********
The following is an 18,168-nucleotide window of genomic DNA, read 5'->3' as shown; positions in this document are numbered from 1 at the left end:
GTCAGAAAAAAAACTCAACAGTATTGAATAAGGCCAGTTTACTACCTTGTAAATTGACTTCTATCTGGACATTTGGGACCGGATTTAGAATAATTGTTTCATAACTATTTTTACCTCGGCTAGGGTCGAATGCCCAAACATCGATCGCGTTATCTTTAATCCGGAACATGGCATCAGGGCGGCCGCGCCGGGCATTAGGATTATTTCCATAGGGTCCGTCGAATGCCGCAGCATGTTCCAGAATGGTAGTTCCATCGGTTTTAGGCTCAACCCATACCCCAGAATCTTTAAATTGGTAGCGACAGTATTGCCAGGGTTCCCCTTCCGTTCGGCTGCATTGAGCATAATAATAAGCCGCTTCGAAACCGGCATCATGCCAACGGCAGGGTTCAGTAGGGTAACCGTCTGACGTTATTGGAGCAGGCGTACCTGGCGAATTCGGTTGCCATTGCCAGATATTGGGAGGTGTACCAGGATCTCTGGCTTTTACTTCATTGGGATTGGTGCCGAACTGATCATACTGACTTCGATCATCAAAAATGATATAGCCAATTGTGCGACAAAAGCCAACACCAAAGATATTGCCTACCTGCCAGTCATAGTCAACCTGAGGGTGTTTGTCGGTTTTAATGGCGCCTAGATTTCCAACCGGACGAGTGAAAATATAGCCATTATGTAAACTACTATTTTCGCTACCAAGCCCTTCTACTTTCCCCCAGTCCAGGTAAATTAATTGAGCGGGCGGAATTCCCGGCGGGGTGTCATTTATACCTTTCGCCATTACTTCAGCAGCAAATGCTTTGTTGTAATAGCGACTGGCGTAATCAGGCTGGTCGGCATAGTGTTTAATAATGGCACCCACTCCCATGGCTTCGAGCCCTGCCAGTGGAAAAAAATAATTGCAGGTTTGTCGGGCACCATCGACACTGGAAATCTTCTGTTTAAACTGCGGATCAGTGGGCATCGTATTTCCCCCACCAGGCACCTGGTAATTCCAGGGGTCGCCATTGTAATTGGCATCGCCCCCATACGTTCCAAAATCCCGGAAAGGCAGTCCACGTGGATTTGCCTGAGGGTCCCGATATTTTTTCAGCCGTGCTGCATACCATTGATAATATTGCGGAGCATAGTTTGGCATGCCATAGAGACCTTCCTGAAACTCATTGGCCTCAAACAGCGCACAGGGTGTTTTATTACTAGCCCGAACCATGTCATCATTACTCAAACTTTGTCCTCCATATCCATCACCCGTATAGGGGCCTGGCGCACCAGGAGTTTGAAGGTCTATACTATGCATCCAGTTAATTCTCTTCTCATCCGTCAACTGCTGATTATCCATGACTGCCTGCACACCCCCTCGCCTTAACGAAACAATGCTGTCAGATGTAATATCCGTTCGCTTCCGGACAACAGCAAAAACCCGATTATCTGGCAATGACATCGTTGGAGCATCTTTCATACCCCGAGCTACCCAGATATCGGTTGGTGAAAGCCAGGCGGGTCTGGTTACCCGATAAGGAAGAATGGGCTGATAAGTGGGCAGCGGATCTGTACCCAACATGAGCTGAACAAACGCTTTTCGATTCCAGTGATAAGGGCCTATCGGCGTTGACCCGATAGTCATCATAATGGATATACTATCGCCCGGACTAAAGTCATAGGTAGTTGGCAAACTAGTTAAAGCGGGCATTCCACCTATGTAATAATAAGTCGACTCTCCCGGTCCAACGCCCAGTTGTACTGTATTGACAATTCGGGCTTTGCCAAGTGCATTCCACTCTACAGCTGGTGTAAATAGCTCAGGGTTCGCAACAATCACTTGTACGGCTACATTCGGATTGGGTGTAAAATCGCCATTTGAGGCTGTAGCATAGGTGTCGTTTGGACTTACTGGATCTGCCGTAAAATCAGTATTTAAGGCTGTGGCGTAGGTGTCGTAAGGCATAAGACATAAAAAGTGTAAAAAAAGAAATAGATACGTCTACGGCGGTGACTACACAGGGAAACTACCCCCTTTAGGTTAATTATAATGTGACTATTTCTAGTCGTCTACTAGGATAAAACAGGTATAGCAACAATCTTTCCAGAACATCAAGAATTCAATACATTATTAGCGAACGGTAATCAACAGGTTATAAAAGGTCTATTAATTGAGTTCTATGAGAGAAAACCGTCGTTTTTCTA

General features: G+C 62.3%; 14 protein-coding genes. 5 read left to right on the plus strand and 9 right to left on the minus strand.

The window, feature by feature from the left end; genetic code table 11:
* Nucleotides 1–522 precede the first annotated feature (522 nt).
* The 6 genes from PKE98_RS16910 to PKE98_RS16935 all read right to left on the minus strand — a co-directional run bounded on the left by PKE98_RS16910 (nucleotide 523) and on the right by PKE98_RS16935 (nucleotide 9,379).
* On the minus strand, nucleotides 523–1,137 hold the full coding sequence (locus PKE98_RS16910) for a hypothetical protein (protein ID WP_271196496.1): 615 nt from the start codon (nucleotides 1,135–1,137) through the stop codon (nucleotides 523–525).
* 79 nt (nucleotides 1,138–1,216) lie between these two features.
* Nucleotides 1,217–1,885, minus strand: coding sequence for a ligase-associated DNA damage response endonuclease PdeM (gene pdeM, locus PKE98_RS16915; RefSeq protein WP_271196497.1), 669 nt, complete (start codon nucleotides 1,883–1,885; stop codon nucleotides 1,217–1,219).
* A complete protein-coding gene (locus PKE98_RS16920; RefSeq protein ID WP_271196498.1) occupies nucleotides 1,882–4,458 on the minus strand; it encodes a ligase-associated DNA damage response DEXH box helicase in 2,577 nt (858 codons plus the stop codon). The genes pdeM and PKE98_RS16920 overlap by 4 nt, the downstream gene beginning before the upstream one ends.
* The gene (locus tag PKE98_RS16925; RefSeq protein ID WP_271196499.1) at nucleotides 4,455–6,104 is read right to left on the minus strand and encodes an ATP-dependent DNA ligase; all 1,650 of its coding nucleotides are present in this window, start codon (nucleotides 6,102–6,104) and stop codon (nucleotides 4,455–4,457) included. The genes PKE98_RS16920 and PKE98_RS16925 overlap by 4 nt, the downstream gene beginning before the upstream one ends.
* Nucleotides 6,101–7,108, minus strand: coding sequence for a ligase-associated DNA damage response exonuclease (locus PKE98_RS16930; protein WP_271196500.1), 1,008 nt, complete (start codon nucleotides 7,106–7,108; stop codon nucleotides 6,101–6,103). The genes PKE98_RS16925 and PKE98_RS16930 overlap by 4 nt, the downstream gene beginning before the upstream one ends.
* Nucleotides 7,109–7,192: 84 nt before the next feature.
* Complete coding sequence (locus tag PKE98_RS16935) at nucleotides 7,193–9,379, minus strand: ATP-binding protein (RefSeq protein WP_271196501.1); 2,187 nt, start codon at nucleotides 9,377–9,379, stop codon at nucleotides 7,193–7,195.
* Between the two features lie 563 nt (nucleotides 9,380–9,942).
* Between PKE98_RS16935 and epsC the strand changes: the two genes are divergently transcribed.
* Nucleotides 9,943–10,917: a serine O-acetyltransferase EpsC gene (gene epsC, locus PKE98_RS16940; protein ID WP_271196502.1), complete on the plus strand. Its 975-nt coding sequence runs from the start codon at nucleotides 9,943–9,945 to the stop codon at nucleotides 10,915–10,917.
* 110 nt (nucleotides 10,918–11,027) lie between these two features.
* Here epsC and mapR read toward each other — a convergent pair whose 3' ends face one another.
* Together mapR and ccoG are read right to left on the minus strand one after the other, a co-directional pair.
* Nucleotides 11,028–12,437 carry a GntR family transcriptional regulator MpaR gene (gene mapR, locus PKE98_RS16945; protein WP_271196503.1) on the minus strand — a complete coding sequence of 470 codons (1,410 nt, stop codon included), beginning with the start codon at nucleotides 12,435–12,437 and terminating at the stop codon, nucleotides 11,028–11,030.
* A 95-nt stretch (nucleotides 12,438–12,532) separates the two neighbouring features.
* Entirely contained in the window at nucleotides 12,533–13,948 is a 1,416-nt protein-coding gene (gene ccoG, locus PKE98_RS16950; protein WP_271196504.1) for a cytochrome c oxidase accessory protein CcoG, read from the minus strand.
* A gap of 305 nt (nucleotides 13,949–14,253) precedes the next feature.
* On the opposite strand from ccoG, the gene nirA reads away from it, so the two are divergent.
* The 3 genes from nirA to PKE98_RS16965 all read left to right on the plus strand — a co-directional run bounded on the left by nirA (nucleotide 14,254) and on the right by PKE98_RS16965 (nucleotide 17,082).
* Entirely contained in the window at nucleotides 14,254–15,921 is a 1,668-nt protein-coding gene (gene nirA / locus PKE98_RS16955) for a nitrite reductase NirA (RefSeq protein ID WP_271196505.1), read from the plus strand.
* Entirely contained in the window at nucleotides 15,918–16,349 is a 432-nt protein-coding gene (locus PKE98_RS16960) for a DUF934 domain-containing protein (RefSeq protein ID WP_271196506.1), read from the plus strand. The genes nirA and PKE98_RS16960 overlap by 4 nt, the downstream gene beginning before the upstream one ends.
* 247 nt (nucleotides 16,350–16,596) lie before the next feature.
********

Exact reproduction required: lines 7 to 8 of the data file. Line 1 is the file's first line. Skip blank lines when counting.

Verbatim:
* On the minus strand, nucleotides 523–1,137 hold the full coding sequence (locus PKE98_RS16910) for a hypothetical protein (protein ID WP_271196496.1): 615 nt from the start codon (nucleotides 1,135–1,137) through the stop codon (nucleotides 523–525).
* 79 nt (nucleotides 1,138–1,216) lie between these two features.